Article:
Despite international efforts to reduce hospital readmission rates, a new Canadian study finds that readmission rates are not an accurate measure of quality and may not be prevented as patient safety advocates have long argued.
Oftentimes, patients are readmitted for urgent, unplanned reasons, researchers said. They concluded that those incidents unfairly may be deemed "avoidable" and should not be included as an absolute measure of care delivery. In fact, there are fewer actual avoidable readmissions that originally thought, according to their study published in yesterday's Canadian Medical Association Journal.
"Not all urgent readmissions are avoidable, despite the care that is provided," said lead study author Dr. Carl van Walraven, a clinical epidemiologist at the Ottawa Hospital Research Institute, in an Ottawa Citizen article. "This means that a lot of them are caused by a patient's condition, or other factors that are not treatable or modifiable."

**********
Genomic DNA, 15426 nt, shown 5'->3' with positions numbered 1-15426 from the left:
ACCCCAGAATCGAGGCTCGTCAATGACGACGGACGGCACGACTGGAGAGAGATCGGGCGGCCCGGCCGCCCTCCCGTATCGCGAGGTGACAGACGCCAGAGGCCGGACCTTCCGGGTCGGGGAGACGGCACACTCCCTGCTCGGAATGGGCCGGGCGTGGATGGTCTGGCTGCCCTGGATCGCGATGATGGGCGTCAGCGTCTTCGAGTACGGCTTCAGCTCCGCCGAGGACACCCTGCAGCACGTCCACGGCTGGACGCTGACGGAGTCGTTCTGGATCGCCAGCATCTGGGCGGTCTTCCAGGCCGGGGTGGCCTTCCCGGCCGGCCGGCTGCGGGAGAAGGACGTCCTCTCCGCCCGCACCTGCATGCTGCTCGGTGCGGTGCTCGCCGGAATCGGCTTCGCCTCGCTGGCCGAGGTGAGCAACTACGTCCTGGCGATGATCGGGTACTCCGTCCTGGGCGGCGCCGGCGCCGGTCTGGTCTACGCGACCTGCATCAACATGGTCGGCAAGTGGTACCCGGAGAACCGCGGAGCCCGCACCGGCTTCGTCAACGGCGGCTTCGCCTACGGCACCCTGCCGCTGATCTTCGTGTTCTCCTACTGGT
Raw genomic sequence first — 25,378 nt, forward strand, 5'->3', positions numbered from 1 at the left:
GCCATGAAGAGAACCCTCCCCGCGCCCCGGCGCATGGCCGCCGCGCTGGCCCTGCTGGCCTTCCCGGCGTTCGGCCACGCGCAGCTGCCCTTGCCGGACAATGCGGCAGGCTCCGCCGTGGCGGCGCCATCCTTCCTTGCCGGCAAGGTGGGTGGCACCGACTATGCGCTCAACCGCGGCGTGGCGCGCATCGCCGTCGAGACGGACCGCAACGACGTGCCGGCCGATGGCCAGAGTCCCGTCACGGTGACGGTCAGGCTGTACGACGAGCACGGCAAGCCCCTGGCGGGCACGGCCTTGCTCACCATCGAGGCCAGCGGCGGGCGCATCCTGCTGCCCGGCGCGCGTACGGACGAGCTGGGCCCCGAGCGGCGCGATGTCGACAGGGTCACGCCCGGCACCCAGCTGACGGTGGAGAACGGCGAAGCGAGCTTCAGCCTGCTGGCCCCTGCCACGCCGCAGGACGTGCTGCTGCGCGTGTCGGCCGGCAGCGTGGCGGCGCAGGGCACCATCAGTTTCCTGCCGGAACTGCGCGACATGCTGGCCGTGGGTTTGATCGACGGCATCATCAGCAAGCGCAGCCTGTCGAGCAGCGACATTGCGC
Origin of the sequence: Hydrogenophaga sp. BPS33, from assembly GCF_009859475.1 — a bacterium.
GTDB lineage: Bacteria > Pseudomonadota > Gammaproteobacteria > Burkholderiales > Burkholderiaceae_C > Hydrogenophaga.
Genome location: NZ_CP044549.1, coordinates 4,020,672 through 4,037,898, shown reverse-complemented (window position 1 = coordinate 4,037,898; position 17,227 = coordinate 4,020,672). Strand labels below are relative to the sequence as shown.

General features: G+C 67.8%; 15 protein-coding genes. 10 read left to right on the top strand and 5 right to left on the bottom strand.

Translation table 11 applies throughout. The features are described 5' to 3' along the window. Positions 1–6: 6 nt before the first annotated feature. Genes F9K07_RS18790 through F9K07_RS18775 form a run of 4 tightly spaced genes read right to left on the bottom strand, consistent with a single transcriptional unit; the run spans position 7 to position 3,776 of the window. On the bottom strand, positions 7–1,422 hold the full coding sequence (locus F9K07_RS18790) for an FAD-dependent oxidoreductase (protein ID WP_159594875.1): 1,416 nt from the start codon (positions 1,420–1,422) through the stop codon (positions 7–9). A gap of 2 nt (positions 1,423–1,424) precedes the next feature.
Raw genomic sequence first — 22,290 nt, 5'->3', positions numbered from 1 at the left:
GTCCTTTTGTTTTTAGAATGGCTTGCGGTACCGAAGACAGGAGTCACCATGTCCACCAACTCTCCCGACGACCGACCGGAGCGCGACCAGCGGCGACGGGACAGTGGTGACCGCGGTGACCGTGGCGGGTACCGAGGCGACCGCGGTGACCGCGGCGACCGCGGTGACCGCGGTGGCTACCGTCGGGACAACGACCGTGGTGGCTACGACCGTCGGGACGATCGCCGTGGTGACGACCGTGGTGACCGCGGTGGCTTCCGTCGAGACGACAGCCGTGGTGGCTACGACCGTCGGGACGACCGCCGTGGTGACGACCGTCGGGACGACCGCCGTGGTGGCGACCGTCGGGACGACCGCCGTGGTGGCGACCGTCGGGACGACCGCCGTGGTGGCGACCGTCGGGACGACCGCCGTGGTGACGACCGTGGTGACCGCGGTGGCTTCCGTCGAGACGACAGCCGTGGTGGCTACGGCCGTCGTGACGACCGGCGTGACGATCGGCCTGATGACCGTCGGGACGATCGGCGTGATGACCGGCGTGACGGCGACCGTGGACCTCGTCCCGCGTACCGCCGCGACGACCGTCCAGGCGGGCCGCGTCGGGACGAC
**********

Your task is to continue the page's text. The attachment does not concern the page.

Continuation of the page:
Researchers looked at more than 4,800 patients at 11 Ontario hospitals. They found that 13.5 percent of the discharged patients were readmitted to the emergency department. Although previous studies found that eight in 10 of return hospital visits could have been prevented, the study found that only one in five return visits are actually preventable, according to the article. That means, 16 percent of those readmissions were deemed "avoidable" through the physician peer review process, according to a press release.
The study may confirm what critics have said about quality metrics not being a true measure of quality. It's isn't a surprise that hospitals, particularly, the low-scoring ones, dispute quality data, such as Hospital Compare, that posts readmission rates.
"The study basically acknowledges the fact that it's very difficult to define avoidable admissions," said van Walraven.
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